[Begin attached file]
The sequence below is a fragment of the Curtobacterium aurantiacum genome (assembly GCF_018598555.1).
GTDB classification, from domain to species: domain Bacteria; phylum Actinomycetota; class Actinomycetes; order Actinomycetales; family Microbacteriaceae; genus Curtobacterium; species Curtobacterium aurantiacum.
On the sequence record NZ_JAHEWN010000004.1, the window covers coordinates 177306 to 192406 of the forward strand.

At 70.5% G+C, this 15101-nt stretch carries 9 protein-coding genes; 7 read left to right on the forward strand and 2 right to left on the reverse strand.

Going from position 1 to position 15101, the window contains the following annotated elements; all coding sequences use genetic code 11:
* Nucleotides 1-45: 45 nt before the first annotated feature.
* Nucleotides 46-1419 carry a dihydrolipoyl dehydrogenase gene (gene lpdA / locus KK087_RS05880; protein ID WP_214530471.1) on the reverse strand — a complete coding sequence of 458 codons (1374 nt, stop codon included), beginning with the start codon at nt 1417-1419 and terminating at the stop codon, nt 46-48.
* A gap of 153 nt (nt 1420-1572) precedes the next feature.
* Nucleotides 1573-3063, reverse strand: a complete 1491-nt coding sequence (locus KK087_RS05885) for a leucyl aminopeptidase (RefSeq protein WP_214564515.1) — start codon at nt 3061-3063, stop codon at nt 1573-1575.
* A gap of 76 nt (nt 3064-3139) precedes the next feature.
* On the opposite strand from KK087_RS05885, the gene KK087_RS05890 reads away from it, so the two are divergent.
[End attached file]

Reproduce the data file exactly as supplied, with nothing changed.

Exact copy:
The sequence below is a fragment of the Curtobacterium aurantiacum genome (assembly GCF_018598555.1).
GTDB classification, from domain to species: domain Bacteria; phylum Actinomycetota; class Actinomycetes; order Actinomycetales; family Microbacteriaceae; genus Curtobacterium; species Curtobacterium aurantiacum.
On the sequence record NZ_JAHEWN010000004.1, the window covers coordinates 177306 to 192406 of the forward strand.

At 70.5% G+C, this 15101-nt stretch carries 9 protein-coding genes; 7 read left to right on the forward strand and 2 right to left on the reverse strand.

Going from position 1 to position 15101, the window contains the following annotated elements; all coding sequences use genetic code 11:
* Nucleotides 1-45: 45 nt before the first annotated feature.
* Nucleotides 46-1419 carry a dihydrolipoyl dehydrogenase gene (gene lpdA / locus KK087_RS05880; protein ID WP_214530471.1) on the reverse strand — a complete coding sequence of 458 codons (1374 nt, stop codon included), beginning with the start codon at nt 1417-1419 and terminating at the stop codon, nt 46-48.
* A gap of 153 nt (nt 1420-1572) precedes the next feature.
* Nucleotides 1573-3063, reverse strand: a complete 1491-nt coding sequence (locus KK087_RS05885) for a leucyl aminopeptidase (RefSeq protein WP_214564515.1) — start codon at nt 3061-3063, stop codon at nt 1573-1575.
* A gap of 76 nt (nt 3064-3139) precedes the next feature.
* On the opposite strand from KK087_RS05885, the gene KK087_RS05890 reads away from it, so the two are divergent.